Microsoft has added support for PrintNightmare exploitation detection to Microsoft Defender for Identity to help Security Operations teams detect attackers' attempts to abuse this critical vulnerability.
As revealed by Microsoft program manager Daniel Naim, Defender for Identity now identifies Windows Print Spooler service exploitation (including the actively exploited CVE-2021-34527 PrintNightmare bug) and helps block lateral movement attempts within an org's network.
If successfully exploited, this critical flaw enables attackers to take over affected servers by elevating privileges to Domain Administrator, stealing domain credentials, and distribute malware as a Domain Admin via remote code execution (RCE) with SYSTEM privileges.
Microsoft Defender for Identity (previously known as Azure Advanced Threat Protection or Azure ATP) is a cloud-based security solution that leverages on-premises Active Directory signals.
This allows SecOps teams to detect and investigate compromised identities, advanced threats, and malicious insider activity targeting enrolled orgs.
Defender for Identity is bundled with Microsoft 365 E5 but, if you don't have a subscription already, you can get a Security E5 trial right now to give this new feature a spin.
Last week, Microsoft clarified the PrintNightmare patch guidance and shared the steps needed to correctly patch the critical vulnerability after several security researchers tagged the patches issued to address the bug were incomplete.
In related news, Defender for Identity was updated in November to detect Zerologon exploitation as part of on-premises attacks attempting to this critical vulnerability.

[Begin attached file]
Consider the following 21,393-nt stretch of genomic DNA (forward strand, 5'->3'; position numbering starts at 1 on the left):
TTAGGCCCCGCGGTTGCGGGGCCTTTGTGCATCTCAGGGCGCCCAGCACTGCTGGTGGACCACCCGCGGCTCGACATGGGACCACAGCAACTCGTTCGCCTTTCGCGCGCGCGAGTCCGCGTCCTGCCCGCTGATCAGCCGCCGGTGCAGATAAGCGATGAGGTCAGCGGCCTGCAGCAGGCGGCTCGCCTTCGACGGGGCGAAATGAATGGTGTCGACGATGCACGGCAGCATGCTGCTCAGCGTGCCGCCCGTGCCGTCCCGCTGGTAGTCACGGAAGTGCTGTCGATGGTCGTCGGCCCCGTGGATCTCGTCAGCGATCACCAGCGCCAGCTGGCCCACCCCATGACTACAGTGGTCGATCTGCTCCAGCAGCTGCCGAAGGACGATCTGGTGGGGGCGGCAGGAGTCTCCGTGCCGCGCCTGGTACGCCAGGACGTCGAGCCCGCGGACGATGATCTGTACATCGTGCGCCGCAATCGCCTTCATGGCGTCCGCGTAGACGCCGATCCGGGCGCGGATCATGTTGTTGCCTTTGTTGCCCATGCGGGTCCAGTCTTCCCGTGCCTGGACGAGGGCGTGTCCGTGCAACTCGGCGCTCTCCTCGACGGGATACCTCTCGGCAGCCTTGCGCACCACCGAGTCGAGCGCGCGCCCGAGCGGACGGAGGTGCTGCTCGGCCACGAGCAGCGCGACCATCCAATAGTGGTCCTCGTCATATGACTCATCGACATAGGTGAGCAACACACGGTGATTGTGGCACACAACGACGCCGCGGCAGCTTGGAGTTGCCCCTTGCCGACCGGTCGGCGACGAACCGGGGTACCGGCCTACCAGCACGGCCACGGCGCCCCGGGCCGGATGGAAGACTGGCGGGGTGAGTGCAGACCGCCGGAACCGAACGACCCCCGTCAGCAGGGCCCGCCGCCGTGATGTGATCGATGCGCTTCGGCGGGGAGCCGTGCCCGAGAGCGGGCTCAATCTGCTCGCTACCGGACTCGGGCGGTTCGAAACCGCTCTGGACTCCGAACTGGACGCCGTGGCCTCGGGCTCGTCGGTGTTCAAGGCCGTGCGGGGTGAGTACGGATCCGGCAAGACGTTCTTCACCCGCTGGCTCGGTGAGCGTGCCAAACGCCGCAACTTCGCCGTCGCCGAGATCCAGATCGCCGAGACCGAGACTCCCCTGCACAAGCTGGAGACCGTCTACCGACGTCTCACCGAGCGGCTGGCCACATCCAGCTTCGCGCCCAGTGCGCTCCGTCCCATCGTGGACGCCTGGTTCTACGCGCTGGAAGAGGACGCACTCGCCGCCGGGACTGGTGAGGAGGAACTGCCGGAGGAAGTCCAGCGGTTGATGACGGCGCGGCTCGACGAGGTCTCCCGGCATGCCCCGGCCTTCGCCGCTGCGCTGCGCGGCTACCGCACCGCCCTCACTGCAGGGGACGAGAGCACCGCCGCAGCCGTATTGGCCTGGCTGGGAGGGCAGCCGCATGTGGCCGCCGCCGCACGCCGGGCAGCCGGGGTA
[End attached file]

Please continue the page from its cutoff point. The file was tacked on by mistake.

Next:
Microsoft will roll out a another update later this month which will enable security operations (SecOps) teams to block attack attempts by locking compromised users' Active Directory accounts.
New Windows Print Spooler vulnerability
On Thursday evening, Microsoft shared mitigation guidance on a new Windows Print Spooler elevation of privilege vulnerability tracked as CVE-2021-34481 and discovered by Dragos security researcher Jacob Baines.
Unlike PrintNightmare, this security bug can only be exploited by attackers with local access to vulnerable systems to gain elevated privileges.
"The attack is not really related to PrintNightmare. As you know, PN can be executed remotely and this is a local only vulnerability," Baines told BleepingComputer.
While Microsoft shared very little info regarding this bug (including what versions of Windows are vulnerable), Baines said that the security flaw is printer driver-related.
Redmond is still investigating this vulnerability and working on security updates to address the underlying Windows Print Spooler service weaknesses.
Until a CVE-2021-34481 patch is available, Microsoft advises admins to disable the Print Spooler service on Windows devices exposed to attacks.